One hypothesis of virulence evolution is the ‘sit-and-wait hypothesis’, which predicts a positive correlation between virulence and environmental persistence. It predicts that better outside-host survival would allow increased environmental transmission via fomites, reducing dependence on host activity for transmission and thus enabling the evolution of increased virulence. 

We used a comparative desiccation tolerance assay to test the survival of S. suis on environmental surfaces, sampling 74 strains at regular intervals up to approximately four weeks after desiccation to quantify the remaining viable bacteria. We found that pathogenic strains died out significantly later than commensals at the p=0.05 significance level, suggesting that pathogenic isolates exhibit greater average desiccation tolerance. Our results provide empirical support for the sit-and-wait hypothesis in S. suis, which could inform the control and prevention of disease outbreaks.

Functional characterization of the HIV-regulating protein, CHD1L, showing Africa-specific human genetic variation 

Dr Harriet Groom, Department of Medicine

Human Immunodeficiency Virus-1 (HIV-1) remains a global health crisis, highlighting the need to identify new therapies. Given the marked human genome diversity in Africa, we assessed the genetic determinants of control of HIV-1 setpoint viral load (spVL) in 3,879 individuals of African ancestry. We identify a novel association signal on chromosome 1 where the peak variant associates with a ~0.3 log10 copies/ml lower spVL and is specific to populations of African descent. The top associated variant is intergenic and lies between a long intergenic noncoding RNA (LINC00624) and the coding gene CHD1L, a helicase that binds to PARP1, a known HIV-1 host dependency factor. Infection assays in iPSC-derived macrophages demonstrated increased HIV-1 replication in CHD1L knockdown and knockout cells in a dose-dependent manner. We provide evidence from population genetic and experimental studies suggesting that CHD1L is a novel host HIV-1 restriction factor in human populations. Studies are ongoing to determine the mechanism underlying this important observation.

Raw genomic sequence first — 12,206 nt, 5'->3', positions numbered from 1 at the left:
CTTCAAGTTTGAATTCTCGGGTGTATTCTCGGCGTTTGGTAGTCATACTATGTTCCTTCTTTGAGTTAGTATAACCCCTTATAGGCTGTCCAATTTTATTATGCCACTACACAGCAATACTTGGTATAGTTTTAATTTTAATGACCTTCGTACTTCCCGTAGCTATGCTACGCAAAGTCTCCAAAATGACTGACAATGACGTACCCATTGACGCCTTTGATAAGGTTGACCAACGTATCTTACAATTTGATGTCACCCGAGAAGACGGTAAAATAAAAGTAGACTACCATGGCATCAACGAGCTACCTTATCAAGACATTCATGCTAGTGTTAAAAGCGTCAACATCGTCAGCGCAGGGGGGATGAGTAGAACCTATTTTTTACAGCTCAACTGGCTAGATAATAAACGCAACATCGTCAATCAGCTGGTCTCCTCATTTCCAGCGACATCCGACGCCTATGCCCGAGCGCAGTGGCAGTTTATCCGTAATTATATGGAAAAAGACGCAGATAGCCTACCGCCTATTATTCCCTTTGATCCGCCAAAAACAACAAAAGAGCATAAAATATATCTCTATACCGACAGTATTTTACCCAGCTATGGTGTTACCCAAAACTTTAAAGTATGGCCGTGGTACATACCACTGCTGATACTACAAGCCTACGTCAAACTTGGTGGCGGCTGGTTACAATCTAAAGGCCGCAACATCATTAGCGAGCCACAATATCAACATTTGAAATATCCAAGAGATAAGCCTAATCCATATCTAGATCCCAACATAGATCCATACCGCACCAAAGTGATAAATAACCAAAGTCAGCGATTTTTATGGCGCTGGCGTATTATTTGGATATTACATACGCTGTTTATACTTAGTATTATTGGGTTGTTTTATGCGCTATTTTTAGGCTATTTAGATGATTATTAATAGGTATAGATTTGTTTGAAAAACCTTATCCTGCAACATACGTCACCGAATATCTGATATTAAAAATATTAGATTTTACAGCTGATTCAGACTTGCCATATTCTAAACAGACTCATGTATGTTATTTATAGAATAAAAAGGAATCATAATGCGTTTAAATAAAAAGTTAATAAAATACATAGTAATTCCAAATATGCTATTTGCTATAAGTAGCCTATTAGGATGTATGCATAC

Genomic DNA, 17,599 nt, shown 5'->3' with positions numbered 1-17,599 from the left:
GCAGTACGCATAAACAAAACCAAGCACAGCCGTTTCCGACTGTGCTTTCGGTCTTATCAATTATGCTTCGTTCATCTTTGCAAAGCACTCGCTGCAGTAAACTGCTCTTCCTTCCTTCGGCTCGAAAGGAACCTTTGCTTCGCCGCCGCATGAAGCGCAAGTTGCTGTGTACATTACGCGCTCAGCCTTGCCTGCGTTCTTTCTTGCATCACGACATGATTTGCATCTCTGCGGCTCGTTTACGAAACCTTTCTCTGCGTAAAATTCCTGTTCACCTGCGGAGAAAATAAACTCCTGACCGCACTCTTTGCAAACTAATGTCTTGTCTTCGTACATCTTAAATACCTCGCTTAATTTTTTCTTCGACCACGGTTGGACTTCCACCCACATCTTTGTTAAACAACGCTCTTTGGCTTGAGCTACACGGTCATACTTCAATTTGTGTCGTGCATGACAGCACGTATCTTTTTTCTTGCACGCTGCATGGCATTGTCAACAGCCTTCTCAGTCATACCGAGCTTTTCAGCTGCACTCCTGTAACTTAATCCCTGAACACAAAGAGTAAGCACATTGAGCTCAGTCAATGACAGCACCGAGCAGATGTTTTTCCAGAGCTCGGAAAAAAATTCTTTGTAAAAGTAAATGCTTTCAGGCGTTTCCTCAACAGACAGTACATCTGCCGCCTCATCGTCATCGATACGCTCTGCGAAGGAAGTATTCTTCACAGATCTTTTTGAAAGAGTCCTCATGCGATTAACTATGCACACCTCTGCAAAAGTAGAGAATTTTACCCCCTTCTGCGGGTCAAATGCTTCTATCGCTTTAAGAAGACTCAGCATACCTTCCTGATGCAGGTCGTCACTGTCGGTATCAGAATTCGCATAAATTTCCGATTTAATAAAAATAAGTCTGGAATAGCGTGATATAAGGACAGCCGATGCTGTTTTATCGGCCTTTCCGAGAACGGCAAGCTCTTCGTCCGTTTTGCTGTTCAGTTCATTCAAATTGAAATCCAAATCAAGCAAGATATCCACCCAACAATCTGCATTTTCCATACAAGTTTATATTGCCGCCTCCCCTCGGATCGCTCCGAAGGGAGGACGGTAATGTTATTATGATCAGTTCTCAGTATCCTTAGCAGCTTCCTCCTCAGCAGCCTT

Investigating the Role of Tryptophanase in E. coli biofilms

Cameron Croft, Department of Genetics

Tryptophanase (TnaA), an enzyme present in many species of bacteria, is best known for the conversion of L-tryptophan to indole, pyruvate, and ammonia. However, TnaA can also metabolise other amino acids. We recently observed that a clumping phenotype seen during the exponential growth phase of a uropathogenic E. coli strain (ATCC® 25922™) was absent in a tnaA knock-out. We also found that this phenotype, which is characteristic of early-stage biofilm development, was reduced by novel TnaA inhibitors. Using clinical isolates from urinary tract infections (UTIs), which produce biofilms with indwelling catheters, we developed an assay to demonstrate that these compounds also reduce their biofilm development. The compounds are of interest because they could lead to the use of a TnaA inhibitor as a combination therapy with existing antibiotics to mitigate recurrent UTIs and biofilms.